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Comment They are so cute when they're stupid (UK not slash (Score 1) 418

This is so veddy veddy British. They think they actually can decide for the world about encryption. I'm a not-very-good script kiddie and I sorta-kinda knew how to do (some) of the many methods outlined here. Anyone who wants can just encrypt whatever they want and mostly it's not at all breakable and the amount of effort if even 1% of internet traffic is encrypted by different ways becomes prohibitively tedious to do anything about.

Submission + - Supreme Court may decide the fate of API's, Klingonese, Dothraki... (

nerdpocalypse writes: In a larger battle than even Godzilla V Mothra, Google V Oracle threatens not only Japan but the entire Nerd World. What is at stake is how a language can be patented. This affects not just programming languages, API's, and everything that runs..well...everything, but also the copyright status of new languages such as Klingon and Dothraki

Comment But... it would likely actually work (temporarily) (Score 1) 260

Fat people eat on the basis of cues not internal hunger. You lose the normal cues to overeat when you eat a new diet and if it satisfies some psychological effect, you feel full while not eating so many calories (if you are fat and your normal cues are really messed up). and.... is there anything (ok, sex, dope, being proved right) that is more satisfying than chocolate? so, it would work very temporarily.

Submission + - Asking the readers; how would you write to your mistress (

nerdpocalypse writes: "There isn't much of a scoop on the news--everybody both knows the story and the situation is hardly unique in the Petraus... 'affair'. I'm just wondering how our readership would send tells to their mistress in ways that the FBI would have a tougher time finding out about.

Oh, and has anyone noticed that Big Brother now can monitor everyone's e-mail ?"

Submission + - Ask Slashdot: What is the Best Way to Conduct Online Tutoring Sessions?

An anonymous reader writes: I am working with a tutoring center franchise which is trying to create an online real-time tutoring experience between a student and a tutor. The main features that we need include video chat, screen-sharing, and the ability to share pdf's between the student and tutor and then mark them up via a mouse or other input. I have not been able to find any turn-key solutions, and the cost and time required to build a completely custom solution is not an option, but I have seen some software such as Skype which offer bits and pieces (in Skype's case, video chat and screen-sharing). So, my question is has anyone on Slashdot worked on anything like this before? What did you find to offer up some of these abilities? How would you suggest integrating these components together?

Submission + - Yes, the FBI and CIA can read your email. Here's how ( 1

An anonymous reader writes: "Petraeus-gate," some U.S. pundits are calling it. How significant is it that even the head of the CIA can have his emails read by an albeit friendly domestic intelligence agency, which can lead to his resignation and global, and very public humiliation? And, it's not just limited to U.S. citizens. Through the Patriot Act, they can access EU/U.K. and Australian citizens' data, too. Here's how they do it.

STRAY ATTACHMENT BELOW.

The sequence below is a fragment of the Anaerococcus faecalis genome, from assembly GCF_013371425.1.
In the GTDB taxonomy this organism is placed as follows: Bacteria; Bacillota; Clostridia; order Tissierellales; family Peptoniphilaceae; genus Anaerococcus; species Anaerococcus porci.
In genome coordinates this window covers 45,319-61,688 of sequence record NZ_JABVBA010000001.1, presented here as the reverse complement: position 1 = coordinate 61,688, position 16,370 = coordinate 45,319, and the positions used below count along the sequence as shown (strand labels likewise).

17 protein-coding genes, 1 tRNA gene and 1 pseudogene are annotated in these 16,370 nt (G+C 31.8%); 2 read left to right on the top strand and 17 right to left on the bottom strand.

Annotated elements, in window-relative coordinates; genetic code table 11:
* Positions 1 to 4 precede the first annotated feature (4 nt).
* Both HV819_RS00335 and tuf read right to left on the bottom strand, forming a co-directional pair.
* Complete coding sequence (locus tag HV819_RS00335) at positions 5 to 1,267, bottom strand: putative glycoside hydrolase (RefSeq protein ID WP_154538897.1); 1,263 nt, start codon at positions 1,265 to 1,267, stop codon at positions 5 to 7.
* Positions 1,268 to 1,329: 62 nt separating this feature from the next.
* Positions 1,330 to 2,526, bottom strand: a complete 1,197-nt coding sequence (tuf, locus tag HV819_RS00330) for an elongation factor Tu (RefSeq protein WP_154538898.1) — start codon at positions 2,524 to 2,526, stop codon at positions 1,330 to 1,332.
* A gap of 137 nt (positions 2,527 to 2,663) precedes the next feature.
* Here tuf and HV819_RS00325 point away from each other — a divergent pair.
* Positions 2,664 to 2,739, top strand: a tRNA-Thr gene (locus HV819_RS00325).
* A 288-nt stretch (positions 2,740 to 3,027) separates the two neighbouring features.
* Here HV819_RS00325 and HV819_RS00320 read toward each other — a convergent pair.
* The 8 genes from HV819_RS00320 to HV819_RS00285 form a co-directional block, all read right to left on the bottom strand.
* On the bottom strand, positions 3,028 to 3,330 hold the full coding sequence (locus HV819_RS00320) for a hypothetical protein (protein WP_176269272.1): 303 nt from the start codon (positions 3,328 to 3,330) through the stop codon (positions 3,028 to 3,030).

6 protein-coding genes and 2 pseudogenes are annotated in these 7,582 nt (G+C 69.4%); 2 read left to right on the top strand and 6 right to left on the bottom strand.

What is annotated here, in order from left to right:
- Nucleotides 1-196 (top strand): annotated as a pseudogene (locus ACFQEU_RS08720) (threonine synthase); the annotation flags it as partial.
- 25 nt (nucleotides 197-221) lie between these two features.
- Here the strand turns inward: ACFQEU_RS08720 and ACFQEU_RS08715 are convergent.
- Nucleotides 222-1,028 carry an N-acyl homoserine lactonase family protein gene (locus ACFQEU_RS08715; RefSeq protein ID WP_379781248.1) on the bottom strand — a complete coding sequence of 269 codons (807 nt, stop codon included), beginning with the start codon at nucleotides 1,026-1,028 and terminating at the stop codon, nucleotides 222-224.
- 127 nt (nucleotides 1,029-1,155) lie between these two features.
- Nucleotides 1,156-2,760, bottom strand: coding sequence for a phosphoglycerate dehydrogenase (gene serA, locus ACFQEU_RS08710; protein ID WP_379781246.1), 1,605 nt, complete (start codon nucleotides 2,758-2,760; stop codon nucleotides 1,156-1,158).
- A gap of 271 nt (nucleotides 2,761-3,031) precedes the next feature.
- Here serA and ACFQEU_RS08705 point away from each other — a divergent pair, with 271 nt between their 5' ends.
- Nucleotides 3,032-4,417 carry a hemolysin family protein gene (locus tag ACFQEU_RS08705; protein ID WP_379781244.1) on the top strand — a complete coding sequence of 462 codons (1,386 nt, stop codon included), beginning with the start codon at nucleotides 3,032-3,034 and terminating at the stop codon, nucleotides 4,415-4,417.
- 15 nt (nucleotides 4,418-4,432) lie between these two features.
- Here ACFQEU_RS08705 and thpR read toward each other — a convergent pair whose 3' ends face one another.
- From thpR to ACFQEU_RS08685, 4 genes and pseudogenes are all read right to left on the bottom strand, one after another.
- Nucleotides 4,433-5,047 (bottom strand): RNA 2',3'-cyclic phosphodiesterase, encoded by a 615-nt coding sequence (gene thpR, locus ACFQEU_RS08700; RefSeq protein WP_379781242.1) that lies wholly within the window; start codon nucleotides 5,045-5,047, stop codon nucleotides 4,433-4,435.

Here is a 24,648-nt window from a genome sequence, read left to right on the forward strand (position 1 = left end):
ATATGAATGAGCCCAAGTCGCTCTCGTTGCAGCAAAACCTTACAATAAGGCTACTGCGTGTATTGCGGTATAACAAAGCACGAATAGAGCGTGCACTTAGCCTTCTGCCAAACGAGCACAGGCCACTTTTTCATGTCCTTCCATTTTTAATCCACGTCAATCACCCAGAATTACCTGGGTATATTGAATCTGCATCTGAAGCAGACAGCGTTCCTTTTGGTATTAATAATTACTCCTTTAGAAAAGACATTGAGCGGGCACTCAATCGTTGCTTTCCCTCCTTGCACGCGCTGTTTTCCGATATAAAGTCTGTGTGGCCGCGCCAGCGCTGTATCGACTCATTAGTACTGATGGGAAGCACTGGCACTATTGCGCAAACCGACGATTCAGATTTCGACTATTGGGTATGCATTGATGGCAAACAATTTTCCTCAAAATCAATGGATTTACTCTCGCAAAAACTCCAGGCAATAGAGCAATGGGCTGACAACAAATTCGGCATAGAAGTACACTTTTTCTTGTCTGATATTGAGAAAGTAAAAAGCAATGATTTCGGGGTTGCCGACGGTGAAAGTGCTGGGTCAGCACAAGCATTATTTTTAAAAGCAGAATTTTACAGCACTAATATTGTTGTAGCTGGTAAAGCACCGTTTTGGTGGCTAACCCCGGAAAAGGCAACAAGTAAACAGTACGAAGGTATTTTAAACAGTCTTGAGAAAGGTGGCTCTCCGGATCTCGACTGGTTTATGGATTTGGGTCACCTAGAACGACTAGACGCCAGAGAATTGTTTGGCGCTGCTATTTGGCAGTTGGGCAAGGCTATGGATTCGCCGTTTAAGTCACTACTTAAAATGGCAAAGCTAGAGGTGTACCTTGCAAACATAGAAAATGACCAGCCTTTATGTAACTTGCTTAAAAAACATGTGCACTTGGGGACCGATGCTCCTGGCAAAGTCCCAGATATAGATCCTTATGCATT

Submission + - Airlines Face Acute Pilot Shortage 2

Hugh Pickens writes writes: "The WSJ reports that US airlines are facing their most serious pilot shortage since the 1960s, with federal mandates taking effect that will require all newly hired pilots to have at least 1,500 hours of prior flight experience—six times the current minimum—raising the cost and time to train new fliers in an era when pay cuts and more-demanding schedules already have made the profession less attractive. Meanwhile, thousands of senior pilots at major airlines soon will start hitting the mandatory retirement age of 65. "We are about four years from a solution, but we are only about six months away from a problem.,” says Bob Reding, recently retired executive vice president of operations at AMR Corp. A study by the University of North Dakota's aviation department indicates major airlines will need to hire 60,000 pilots by 2025 to replace departures and cover expansion over the next eight years. Meanwhile only 36,000 pilots have passed the Air Transport Pilot exam in the past eight years, which all pilots would have to pass under the congressionally imposed rules and there are limits to the ability of airlines, especially the regional carriers, to attract more pilots by raising wages. While the industry's health has improved in recent years, many carriers still operate on thin profit margins, with the airlines sandwiched between rising costs for fuel and unsteady demand from price-sensitive consumers. "It certainly will result in challenges to maintain quality," says John Marshall, an independent aviation-safety consultant who spent 26 years in the Air Force before overseeing Delta's safety. "Regional carriers will be creative and have to take shortcuts" to fill their cockpits."